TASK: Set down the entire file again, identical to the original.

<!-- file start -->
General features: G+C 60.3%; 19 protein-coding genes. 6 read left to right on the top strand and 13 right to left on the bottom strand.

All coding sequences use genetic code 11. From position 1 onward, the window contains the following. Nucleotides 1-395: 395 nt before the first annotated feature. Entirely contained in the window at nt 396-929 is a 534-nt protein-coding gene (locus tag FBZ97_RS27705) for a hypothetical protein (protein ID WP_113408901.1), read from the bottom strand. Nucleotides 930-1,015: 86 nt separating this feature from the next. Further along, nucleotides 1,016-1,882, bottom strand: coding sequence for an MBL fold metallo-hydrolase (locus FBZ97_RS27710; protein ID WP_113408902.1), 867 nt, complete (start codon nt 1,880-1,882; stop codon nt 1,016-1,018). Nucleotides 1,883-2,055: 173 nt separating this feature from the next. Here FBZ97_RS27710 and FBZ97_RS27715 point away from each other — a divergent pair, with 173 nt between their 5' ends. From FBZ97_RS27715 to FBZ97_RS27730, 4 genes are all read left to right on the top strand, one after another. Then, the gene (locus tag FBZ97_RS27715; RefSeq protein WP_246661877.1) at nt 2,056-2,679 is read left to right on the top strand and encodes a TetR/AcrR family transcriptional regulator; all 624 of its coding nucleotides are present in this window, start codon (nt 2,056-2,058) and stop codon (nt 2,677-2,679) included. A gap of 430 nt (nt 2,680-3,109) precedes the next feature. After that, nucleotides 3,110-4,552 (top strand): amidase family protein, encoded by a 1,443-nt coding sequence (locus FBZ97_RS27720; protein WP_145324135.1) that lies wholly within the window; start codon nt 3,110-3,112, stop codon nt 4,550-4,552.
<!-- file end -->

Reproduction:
General features: G+C 60.3%; 19 protein-coding genes. 6 read left to right on the top strand and 13 right to left on the bottom strand.

All coding sequences use genetic code 11. From position 1 onward, the window contains the following. Nucleotides 1-395: 395 nt before the first annotated feature. Entirely contained in the window at nt 396-929 is a 534-nt protein-coding gene (locus tag FBZ97_RS27705) for a hypothetical protein (protein ID WP_113408901.1), read from the bottom strand. Nucleotides 930-1,015: 86 nt separating this feature from the next. Further along, nucleotides 1,016-1,882, bottom strand: coding sequence for an MBL fold metallo-hydrolase (locus FBZ97_RS27710; protein ID WP_113408902.1), 867 nt, complete (start codon nt 1,880-1,882; stop codon nt 1,016-1,018). Nucleotides 1,883-2,055: 173 nt separating this feature from the next. Here FBZ97_RS27710 and FBZ97_RS27715 point away from each other — a divergent pair, with 173 nt between their 5' ends. From FBZ97_RS27715 to FBZ97_RS27730, 4 genes are all read left to right on the top strand, one after another. Then, the gene (locus tag FBZ97_RS27715; RefSeq protein WP_246661877.1) at nt 2,056-2,679 is read left to right on the top strand and encodes a TetR/AcrR family transcriptional regulator; all 624 of its coding nucleotides are present in this window, start codon (nt 2,056-2,058) and stop codon (nt 2,677-2,679) included. A gap of 430 nt (nt 2,680-3,109) precedes the next feature. After that, nucleotides 3,110-4,552 (top strand): amidase family protein, encoded by a 1,443-nt coding sequence (locus FBZ97_RS27720; protein WP_145324135.1) that lies wholly within the window; start codon nt 3,110-3,112, stop codon nt 4,550-4,552.